This is the time to check for problems that may have been present from birth, such as a cleft palate or hernia, and to discuss lifestyle choices, diet, identification, and any behavioural issues with your vet.
Kittens should be vaccinated from 8 weeks old and can be neutered from 4 months old.
Kittens grow at a fast rate, meaning they have higher nutritional demands than adult cats. It is usually possible to start weaning kittens from around 4 weeks of age, at which time small amounts of good quality kitten food can be offered. It is usually best to start with a wet kitten food or to soak some dry kibbles designed for kittens in water/kitten formula to thoroughly moisten them. Weaning is usually completed by around 8 weeks of age.
Common health issues in this age group include infectious diseases and problems
related to hunting, fighting and trauma. Young cats can develop certain life-threatening conditions, such as heart disease, and are masters at hiding the signs of illness. Early detection is important.
A priority is your cat’s first booster to keep immunity high. After neutering, cats are prone to putting on weight – talk to your vet about your cat’s optimum weight and aim to maintain it.
Problems encountered at this stage of life include obesity, dental disease, cystitis,
intestinal diseases, heart disease and behavioural problems. Most outdoor cats in their prime are still keen hunters, so parasite control is important.
Mature cats face an increased risk of ‘older cat’ problems such as diabetes, kidney disease, high blood pressure, hyperthyroidism, and cancer. Close monitoring is important, focusing on common signs of disease in older cats such as poor coat condition, vomiting, diarrhoea, constipation, reduced appetite, weight loss, change in thirst, inappetence, changes in urination, reduced locomotion, reduced hearing or vision, reduced awareness and interaction, agitation, or night-time yowling.
Obesity peaks in cats aged between six and eight years, so extra care needs to be taken with feeding.
Senior cats are at an age when several things can go wrong at the same time. However, many diseases are treatable so don’t simply put any changes in your cat down to ‘old age’ and ignore them!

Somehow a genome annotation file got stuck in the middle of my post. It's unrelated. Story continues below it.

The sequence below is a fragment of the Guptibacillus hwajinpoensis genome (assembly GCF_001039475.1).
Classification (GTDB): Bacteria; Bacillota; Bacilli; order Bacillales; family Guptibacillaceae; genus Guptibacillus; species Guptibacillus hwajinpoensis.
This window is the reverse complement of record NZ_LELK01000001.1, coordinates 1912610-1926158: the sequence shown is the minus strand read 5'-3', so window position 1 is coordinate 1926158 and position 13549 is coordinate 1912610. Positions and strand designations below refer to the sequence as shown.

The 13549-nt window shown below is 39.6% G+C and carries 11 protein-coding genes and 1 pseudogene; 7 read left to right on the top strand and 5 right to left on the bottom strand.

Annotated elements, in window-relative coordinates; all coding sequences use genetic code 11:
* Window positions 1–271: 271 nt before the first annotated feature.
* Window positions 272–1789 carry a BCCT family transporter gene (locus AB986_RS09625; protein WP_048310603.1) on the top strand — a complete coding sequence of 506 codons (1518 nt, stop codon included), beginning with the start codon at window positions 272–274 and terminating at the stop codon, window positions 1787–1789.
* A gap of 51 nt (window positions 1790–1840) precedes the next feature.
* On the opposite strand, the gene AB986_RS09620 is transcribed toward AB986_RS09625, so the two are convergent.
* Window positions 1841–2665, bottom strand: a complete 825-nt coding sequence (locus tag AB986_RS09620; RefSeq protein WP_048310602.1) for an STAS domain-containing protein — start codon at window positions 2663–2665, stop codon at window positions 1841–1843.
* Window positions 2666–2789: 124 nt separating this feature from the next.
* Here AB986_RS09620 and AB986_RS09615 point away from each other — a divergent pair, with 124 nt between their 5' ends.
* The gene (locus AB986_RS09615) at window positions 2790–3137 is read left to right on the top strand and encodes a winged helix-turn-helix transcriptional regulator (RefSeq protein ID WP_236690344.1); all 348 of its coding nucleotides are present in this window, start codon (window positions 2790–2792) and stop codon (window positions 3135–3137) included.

Problems such as a hyperactive thyroid (hyperthyroidism), high blood pressure, kidney disease, arthritis, diabetes, and cancer are more likely to occur at this stage. Cats can also suffer from the equivalent of senile dementia, although signs can be confused with other diseases, so it is important to establish a proper diagnosis.
Older cats with failing kidneys may not drink sufficiently and can become dehydrated and constipated. They may spend less time grooming, leading to coat and skin problems or brittle overgrown claws, and may eat less because their sense of smell is not so acute, or they have teeth or gum problems. It is vital to monitor even more closely for the signs outlined for ‘mature cats’.
It is an achievement to be proud of if your cat has reached this life stage – congratulations! For geriatric cats, just as for people in their mid-70s onwards, checks need to be more thorough and more frequent to catch any problems as they develop. All the health issues described for the senior cat are even more likely to occur in the geriatric cat.
To best cater for the needs of your elderly feline, there are other ageing changes to be aware of:
Reduced vision and increased sensitivity to bright light may mean your cat is easily startled and takes longer to cope with any changes in the house, such as moving of furniture.
Studies show that most cats over the age of 12 have a decreased ability to digest fat, and about 20 percent of cats over age 12 have a decreased ability to digest protein. Older cats, especially if underweight, can benefit from a diet with increased levels of high-quality protein and fat. Although some age-related problems respond favourably to increased fibre intake, feeding high-fibber foods is not recommended across the board for all senior cats, in part because fibre may decrease the absorption of some essential nutrients.
Older cats often don’t drink enough water. Especially if the cat has impaired kidney function, as some older cats do, this can lead to dehydration. Offering wet food and placing additional bowls of fresh water throughout the house may help increase your cat’s water intake.
Ensure your older feline has easy access to all resources – food, water, and litter boxes. Place them in several locations around the house, so your cat never has to travel too far. Litter boxes should be wide and shallow to help your cat enter and leave with ease.
Create steps using chairs, stools, or boxes, so that your cat can easily access his favourite resting spots without having to jump too high. Give your cat quiet, undisturbed resting areas where he can escape other pets or children if he wishes.
Check out our Caring for Senior Cats Guide.